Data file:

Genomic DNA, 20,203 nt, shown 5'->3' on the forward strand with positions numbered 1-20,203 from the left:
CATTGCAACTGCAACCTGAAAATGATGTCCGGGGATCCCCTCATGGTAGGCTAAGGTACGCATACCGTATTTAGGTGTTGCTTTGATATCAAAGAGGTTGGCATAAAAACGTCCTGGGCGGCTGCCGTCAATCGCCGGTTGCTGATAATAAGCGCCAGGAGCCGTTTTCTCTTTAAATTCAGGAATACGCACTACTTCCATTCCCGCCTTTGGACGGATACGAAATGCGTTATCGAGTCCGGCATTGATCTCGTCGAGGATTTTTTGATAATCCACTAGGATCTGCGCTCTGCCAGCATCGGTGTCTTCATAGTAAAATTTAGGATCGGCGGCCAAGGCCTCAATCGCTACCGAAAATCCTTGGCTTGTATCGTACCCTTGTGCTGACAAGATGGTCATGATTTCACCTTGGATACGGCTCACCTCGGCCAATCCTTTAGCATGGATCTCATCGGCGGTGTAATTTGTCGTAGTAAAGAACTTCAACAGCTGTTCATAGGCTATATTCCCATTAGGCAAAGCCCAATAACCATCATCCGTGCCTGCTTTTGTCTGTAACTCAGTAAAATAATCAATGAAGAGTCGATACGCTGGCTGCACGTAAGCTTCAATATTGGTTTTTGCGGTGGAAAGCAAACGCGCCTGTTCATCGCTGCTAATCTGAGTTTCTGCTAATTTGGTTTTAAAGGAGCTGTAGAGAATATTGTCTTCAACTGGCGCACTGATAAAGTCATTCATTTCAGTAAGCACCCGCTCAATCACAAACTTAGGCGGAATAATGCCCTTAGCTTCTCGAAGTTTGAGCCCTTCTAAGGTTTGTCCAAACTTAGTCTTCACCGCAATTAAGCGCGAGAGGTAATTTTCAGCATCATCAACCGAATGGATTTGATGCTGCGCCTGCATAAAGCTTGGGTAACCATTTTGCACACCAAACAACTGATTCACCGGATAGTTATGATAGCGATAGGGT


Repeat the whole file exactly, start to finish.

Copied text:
Genomic DNA, 20,203 nt, shown 5'->3' on the forward strand with positions numbered 1-20,203 from the left:
CATTGCAACTGCAACCTGAAAATGATGTCCGGGGATCCCCTCATGGTAGGCTAAGGTACGCATACCGTATTTAGGTGTTGCTTTGATATCAAAGAGGTTGGCATAAAAACGTCCTGGGCGGCTGCCGTCAATCGCCGGTTGCTGATAATAAGCGCCAGGAGCCGTTTTCTCTTTAAATTCAGGAATACGCACTACTTCCATTCCCGCCTTTGGACGGATACGAAATGCGTTATCGAGTCCGGCATTGATCTCGTCGAGGATTTTTTGATAATCCACTAGGATCTGCGCTCTGCCAGCATCGGTGTCTTCATAGTAAAATTTAGGATCGGCGGCCAAGGCCTCAATCGCTACCGAAAATCCTTGGCTTGTATCGTACCCTTGTGCTGACAAGATGGTCATGATTTCACCTTGGATACGGCTCACCTCGGCCAATCCTTTAGCATGGATCTCATCGGCGGTGTAATTTGTCGTAGTAAAGAACTTCAACAGCTGTTCATAGGCTATATTCCCATTAGGCAAAGCCCAATAACCATCATCCGTGCCTGCTTTTGTCTGTAACTCAGTAAAATAATCAATGAAGAGTCGATACGCTGGCTGCACGTAAGCTTCAATATTGGTTTTTGCGGTGGAAAGCAAACGCGCCTGTTCATCGCTGCTAATCTGAGTTTCTGCTAATTTGGTTTTAAAGGAGCTGTAGAGAATATTGTCTTCAACTGGCGCACTGATAAAGTCATTCATTTCAGTAAGCACCCGCTCAATCACAAACTTAGGCGGAATAATGCCCTTAGCTTCTCGAAGTTTGAGCCCTTCTAAGGTTTGTCCAAACTTAGTCTTCACCGCAATTAAGCGCGAGAGGTAATTTTCAGCATCATCAACCGAATGGATTTGATGCTGCGCCTGCATAAAGCTTGGGTAACCATTTTGCACACCAAACAACTGATTCACCGGATAGTTATGATAGCGATAGGGT